Last Saturday, my wife and I drove with our daughter Lydia to Ontario. That evening we gathered with a few dozen of our Beeke relatives—including our precious 5-year-old Victoria. Despite the condition of her legs, we were amazed at how fast and energetically she was walking, albeit with a limp. It was a great joy not only to see her, but also to hear from her parents, Jen and Gerald, how the Lord is sanctifying her affliction to her. Of the many stories we heard, here are the three most memorable comments I recall her saying to her mother:

Gerald and Jen DeHaan Family

Gerald and Jen DeHaan Family

1) Reflecting on a Buddhist boy who was in the Toronto hospital with her, Victoria said, “Mommy, I would rather have all my owies and God than have no owies and no God.”

2) Once she said reflectively, “All these owies are OK, Mommy. Jesus had owies much worse than mine, and He did nothing wrong but I have sinned my whole life.”

3) “Will my legs be shiney all the time?” she once asked her mother. “What do you mean, Tori?” Jen replied. She said, “I mean, will my legs be shiney for Jesus?”

A Puritan Theology

1500 copies of A Puritan Theology going to Ligonier

1500 copies of A Puritan Theology going to Ligonier

A Puritan Theology: Doctrine for Life continues to sell well. Today we shipped out 1500 copies to Ligonier for their February conference where Dr. Mark Jones and I will be speaking about our book. Also, today we were able to send to the printer a 200-page paperback,  Encouragements for Today’s Pastors: Help from the Puritans, coauthored by Terry Slachter and myself. It should be available by mid-January.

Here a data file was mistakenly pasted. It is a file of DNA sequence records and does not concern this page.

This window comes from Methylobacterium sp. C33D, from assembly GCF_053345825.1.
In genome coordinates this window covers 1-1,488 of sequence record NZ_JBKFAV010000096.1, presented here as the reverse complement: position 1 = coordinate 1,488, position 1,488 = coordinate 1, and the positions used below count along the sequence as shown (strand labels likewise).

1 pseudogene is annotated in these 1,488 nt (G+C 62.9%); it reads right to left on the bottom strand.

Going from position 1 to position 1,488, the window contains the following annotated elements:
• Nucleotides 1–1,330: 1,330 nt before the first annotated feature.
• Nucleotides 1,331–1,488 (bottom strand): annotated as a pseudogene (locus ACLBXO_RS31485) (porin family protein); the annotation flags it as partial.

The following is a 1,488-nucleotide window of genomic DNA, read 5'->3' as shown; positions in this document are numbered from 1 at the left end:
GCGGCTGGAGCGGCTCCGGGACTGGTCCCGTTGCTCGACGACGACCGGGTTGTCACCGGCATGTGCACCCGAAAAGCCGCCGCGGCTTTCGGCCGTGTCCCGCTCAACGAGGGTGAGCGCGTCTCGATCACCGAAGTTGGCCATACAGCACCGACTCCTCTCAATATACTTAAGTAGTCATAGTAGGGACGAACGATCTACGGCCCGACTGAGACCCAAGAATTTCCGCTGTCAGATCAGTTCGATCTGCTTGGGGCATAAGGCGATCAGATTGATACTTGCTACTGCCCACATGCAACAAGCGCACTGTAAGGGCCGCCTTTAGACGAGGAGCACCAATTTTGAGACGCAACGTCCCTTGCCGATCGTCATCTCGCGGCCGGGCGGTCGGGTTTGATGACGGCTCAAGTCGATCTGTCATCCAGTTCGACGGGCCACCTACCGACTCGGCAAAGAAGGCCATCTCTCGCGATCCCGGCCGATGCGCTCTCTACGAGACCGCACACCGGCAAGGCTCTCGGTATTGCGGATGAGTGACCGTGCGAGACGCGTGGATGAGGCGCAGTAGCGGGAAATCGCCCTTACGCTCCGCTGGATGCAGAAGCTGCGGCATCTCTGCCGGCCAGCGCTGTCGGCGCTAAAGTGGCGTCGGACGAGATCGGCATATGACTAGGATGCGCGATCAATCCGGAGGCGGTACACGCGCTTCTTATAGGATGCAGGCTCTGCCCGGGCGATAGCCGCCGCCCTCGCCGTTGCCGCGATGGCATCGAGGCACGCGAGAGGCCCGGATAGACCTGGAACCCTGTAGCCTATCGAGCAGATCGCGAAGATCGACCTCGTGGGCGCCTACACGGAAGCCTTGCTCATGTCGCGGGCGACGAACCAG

Tomorrow I’m heading to Ontario with my wife Mary and daughter Lydia where we hope to see Victoria and dozens of extended family members, then preach in Burgessville on Sunday.

Update on Victoria (XV)

Five-year-old Victoria DeHaan was attacked by dogs two months ago. She suffered severe wounds, doctors considered amputating her leg, and at times her life hung in the balance. But the Lord has heard the prayers of many and she not only survived but is much better. I post this to keep faithful and loving prayer warriors updated on her condition.

Victoria had her first appointment at a therapy clinic yesterday. She is doing remarkably well; hopefully as times goes on, her walk will become more normal. She can climb the stairs and hopes to start school soon, perhaps after the winter break. She is in good spirits and the nightmares seem to be decreasing. Yesterday she saw both her legs for the first time. She never wanted to see them before, so her mother always held a towel in front of her when her dressings had to be changed or when she would take a bath or shower.

If you have legs that walk, take a moment today to thank the Lord.

Eight Helps for Coping with Affliction

Flower Crack SidewalkYesterday I underwent a second minor surgery in as many weeks for basal cell skin cancer on my face. This really is not serious and I’ve gone through this a half dozen times. Yesterday was more painful, however. Shots in the nose to numb the infected place don’t feel good! After the dermatologist takes off one layer, you go into a waiting room with a half dozen others who are similarly affected—all sporting large bandages across the nose or other facial parts. I would surmise that everyone is secretly praying while they wait that the doctor would have gotten all the cancer on the first round. Wait time between rounds averages forty-five minutes to an hour.